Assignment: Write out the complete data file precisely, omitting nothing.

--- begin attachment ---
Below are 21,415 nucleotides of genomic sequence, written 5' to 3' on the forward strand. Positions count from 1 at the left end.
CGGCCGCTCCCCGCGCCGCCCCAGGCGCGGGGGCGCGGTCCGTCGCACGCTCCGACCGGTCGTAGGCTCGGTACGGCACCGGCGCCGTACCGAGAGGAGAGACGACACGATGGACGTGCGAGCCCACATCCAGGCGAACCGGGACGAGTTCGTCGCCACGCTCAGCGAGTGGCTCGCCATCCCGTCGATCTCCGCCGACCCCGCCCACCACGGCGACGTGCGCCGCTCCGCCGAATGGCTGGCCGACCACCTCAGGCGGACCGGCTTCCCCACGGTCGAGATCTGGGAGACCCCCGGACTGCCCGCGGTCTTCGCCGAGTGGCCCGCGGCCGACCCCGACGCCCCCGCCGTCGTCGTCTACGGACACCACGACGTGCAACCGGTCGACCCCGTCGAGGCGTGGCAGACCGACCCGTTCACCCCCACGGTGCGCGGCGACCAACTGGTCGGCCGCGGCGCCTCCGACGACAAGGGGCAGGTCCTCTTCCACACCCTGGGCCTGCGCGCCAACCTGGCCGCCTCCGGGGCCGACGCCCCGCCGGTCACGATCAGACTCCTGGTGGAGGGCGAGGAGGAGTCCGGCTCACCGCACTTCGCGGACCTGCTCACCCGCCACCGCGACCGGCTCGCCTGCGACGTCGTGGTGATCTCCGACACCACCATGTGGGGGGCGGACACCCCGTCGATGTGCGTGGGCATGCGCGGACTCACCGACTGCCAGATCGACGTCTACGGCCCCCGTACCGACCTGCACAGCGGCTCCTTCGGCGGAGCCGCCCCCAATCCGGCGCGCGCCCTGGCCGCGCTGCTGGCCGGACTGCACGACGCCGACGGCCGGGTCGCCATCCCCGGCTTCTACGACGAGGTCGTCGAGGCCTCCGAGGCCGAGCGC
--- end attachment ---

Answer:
Below are 21,415 nucleotides of genomic sequence, written 5' to 3' on the forward strand. Positions count from 1 at the left end.
CGGCCGCTCCCCGCGCCGCCCCAGGCGCGGGGGCGCGGTCCGTCGCACGCTCCGACCGGTCGTAGGCTCGGTACGGCACCGGCGCCGTACCGAGAGGAGAGACGACACGATGGACGTGCGAGCCCACATCCAGGCGAACCGGGACGAGTTCGTCGCCACGCTCAGCGAGTGGCTCGCCATCCCGTCGATCTCCGCCGACCCCGCCCACCACGGCGACGTGCGCCGCTCCGCCGAATGGCTGGCCGACCACCTCAGGCGGACCGGCTTCCCCACGGTCGAGATCTGGGAGACCCCCGGACTGCCCGCGGTCTTCGCCGAGTGGCCCGCGGCCGACCCCGACGCCCCCGCCGTCGTCGTCTACGGACACCACGACGTGCAACCGGTCGACCCCGTCGAGGCGTGGCAGACCGACCCGTTCACCCCCACGGTGCGCGGCGACCAACTGGTCGGCCGCGGCGCCTCCGACGACAAGGGGCAGGTCCTCTTCCACACCCTGGGCCTGCGCGCCAACCTGGCCGCCTCCGGGGCCGACGCCCCGCCGGTCACGATCAGACTCCTGGTGGAGGGCGAGGAGGAGTCCGGCTCACCGCACTTCGCGGACCTGCTCACCCGCCACCGCGACCGGCTCGCCTGCGACGTCGTGGTGATCTCCGACACCACCATGTGGGGGGCGGACACCCCGTCGATGTGCGTGGGCATGCGCGGACTCACCGACTGCCAGATCGACGTCTACGGCCCCCGTACCGACCTGCACAGCGGCTCCTTCGGCGGAGCCGCCCCCAATCCGGCGCGCGCCCTGGCCGCGCTGCTGGCCGGACTGCACGACGCCGACGGCCGGGTCGCCATCCCCGGCTTCTACGACGAGGTCGTCGAGGCCTCCGAGGCCGAGCGC